Our view: Cautious hold
Share price: 107p (+1.5p)
"The shares are a screaming buy," says Restaurant Group's chief executive, Andrew Page. Before investors rush to remember the telephone number of their broker who has been incommunicado since the financial meltdown last year, however, Mr Page admits that it might take a couple of years for the market to come to the same conclusion.
Yes, the company, which owns chains including Frankie & Benny's and Garfunkel's, has outperformed most of its peers in recent months, but the group's trading update issued yesterday said that while sales grew by 1.5 per cent in the 52 weeks to 28 December, there was a drop in like-for-like trading over the seven weeks leading up to the Christmas period.
That is why, in the short term, we think it would be risky to bet on a company that is almost entirely dependent on consumer discretionary spending in a period when many are facing redundancy. Restaurant Group is doing several things to mitigate the worst of the woe, such as tightening costs and "de-layering", which in layman's English is cutting jobs, and while this will help, even Mr Page concedes that in his 18 years in the leisure sector, he has never seen such a "cocktail" of trouble.
Most of the analysts are reasonably supportive, despite some opting to downgrade profit forecasts. The experts reckon that Restaurant Group investors can expect a dividend yield of between 6 and 7 per cent, which should be seen as a positive for buyers.
Normally we would be inclined to be buyers of Restaurant Group: in its sector, it is still a strong stock. Caution, however, should remain investors' watchword, and with some predicting economic Armageddon in 2009, we would be suspicious of any stock that relies heavily on consumer spending. Cautious hold.
MWB Business Exchange
Our view: Hold for now
Share price: 49.5p (-2.5p)
It may be slightly unfair to point this out, but back in October, just before the world's banks started caving in on themselves, analysts at house broker KBC said that a share price of 150p looked like reasonable value for MWB Business Exchange, which lets short-term office space. Sadly for MWB, and for investors on that advice, the stock closed down 4.8 per cent at 49.5p last night.
Despite the stock's poor performance, the company, which is the second biggest provider of serviced office space in the UK, said in a trading update yesterday that while the recession is certainly putting pressure on rent levels, the group managed to maintain occupancy at more than 90 per cent throughout last year to 31 December.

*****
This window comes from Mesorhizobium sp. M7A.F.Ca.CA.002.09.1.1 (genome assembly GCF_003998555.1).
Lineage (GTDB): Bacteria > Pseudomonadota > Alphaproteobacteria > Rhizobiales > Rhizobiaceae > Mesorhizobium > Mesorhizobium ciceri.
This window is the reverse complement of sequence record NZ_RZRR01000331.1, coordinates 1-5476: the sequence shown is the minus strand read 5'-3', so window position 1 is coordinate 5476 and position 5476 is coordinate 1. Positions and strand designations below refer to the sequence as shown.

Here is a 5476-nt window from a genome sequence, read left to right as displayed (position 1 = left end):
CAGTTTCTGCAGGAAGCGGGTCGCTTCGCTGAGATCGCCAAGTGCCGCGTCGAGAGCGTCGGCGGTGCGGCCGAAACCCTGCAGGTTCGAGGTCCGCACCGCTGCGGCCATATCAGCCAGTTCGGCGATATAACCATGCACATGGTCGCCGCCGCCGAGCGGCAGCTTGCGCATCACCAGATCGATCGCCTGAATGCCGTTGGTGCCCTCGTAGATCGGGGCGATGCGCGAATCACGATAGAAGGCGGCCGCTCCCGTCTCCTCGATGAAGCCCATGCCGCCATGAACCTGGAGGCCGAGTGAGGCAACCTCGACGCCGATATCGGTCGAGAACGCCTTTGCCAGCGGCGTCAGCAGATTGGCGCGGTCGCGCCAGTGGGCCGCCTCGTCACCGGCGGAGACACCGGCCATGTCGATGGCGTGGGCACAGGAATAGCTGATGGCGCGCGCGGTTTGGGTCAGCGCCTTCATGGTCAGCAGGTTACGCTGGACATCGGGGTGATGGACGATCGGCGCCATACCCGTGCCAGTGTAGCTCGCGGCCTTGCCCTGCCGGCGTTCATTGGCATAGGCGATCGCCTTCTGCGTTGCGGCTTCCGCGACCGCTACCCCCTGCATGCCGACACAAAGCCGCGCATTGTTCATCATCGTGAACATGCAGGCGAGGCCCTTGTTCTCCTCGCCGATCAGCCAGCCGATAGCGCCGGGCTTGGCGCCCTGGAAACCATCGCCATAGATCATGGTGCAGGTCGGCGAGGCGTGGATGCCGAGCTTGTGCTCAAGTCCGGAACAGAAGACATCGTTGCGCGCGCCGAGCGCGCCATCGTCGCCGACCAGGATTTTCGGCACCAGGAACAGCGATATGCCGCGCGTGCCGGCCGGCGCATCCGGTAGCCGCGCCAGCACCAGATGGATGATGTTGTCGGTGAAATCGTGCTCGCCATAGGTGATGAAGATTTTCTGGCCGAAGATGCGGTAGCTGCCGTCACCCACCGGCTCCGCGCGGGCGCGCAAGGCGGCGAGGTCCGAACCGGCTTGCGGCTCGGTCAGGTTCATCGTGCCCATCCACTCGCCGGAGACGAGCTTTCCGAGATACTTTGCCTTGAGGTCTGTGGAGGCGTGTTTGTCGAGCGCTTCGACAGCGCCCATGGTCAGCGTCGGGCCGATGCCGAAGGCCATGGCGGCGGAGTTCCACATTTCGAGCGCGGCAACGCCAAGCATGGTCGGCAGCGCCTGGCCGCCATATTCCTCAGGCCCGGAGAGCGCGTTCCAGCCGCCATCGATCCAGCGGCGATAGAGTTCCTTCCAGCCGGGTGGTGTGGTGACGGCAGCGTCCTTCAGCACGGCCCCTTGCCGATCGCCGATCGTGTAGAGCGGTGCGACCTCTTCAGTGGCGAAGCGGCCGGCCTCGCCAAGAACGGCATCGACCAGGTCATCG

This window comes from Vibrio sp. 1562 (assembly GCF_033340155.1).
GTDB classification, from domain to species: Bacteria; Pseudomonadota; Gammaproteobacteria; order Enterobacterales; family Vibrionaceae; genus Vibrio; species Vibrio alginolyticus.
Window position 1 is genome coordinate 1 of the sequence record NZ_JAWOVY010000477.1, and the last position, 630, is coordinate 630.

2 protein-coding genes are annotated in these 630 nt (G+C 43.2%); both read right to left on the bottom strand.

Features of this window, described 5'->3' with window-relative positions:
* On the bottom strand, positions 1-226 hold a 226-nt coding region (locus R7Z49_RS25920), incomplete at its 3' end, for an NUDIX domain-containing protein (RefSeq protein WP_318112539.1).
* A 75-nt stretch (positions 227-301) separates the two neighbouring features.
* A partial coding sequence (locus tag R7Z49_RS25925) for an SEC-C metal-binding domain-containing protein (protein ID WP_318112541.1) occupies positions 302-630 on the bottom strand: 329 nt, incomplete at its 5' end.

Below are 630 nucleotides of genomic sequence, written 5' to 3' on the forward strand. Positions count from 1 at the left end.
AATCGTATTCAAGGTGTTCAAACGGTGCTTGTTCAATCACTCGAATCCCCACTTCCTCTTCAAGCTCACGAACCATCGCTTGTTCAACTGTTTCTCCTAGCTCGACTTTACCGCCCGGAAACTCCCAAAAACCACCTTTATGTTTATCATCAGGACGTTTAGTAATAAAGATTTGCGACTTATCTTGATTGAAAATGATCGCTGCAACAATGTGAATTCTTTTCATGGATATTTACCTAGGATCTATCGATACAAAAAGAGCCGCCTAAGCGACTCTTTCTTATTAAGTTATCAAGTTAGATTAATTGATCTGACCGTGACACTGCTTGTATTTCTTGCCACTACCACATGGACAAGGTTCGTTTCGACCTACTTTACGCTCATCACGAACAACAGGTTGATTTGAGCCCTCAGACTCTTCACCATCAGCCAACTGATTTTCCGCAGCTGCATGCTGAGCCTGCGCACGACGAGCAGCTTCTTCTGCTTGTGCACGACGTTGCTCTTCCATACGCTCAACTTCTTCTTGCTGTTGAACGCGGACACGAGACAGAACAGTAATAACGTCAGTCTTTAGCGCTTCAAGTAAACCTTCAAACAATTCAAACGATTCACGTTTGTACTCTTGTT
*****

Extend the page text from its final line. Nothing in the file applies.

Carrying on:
John Spencer, MWB Business Exchange's chief executive, reckons that companies are reluctant to commit to longer-term contracts for fear that the market makes subsequently moves against them. Only an economic meltdown holds any fear, Mr Spencer says.
If investors accept this argument, they will be encouraged to learn that the group trades at a discount to its major rival, Regus Group, and that the shares are kept more stable by virtue of parent MWB Group holding nearly 70 per cent of the stock.
All that said, investors should wait. The market is punishing small-cap stocks, regardless of any solid operating business, and we think that MWB Business Exchange has further to fall before a recovery. Hold for now.
Our view: Buy
Share price: 17.5p (-2p)
Scott McGregor, finance director of the carbon offsetting group Camco, says that because the company is set to record its maiden profit, potential investors should buy the stock.
Maybe, but that analysis does not really explain the full picture: Camco confirmed yesterday in a trading statement that 2008 full-year numbers, to be released in March, will show that the company is now profitable, but the statement was also in effect a profits warning, with the earnings set to be weaker than analysts had previously expected.
The group says that 2009 will be a year of consolidation, and with the price of carbon credits falling in recent weeks, there is plenty for the buyer to be nervous about.
There are, however, plenty of reasons why investors should like the look of Camco. The group will be the first in the sector to become profitable, but more compellingly, with the shares falling 10.3 per cent yesterday, adding to a decline of more than 60 per cent in the last three months, the group's market capitalisation, at a touch over £32m, is just above the group's net cash position, according to Royal Bank of Scotland.
There is undoubtedly a rosy future for the carbon offsetting industry, which was always likely to have a rocky ride. For punters prepared to go for a longer-term punt, Camco is likely to be a winner. Buy.Reuse content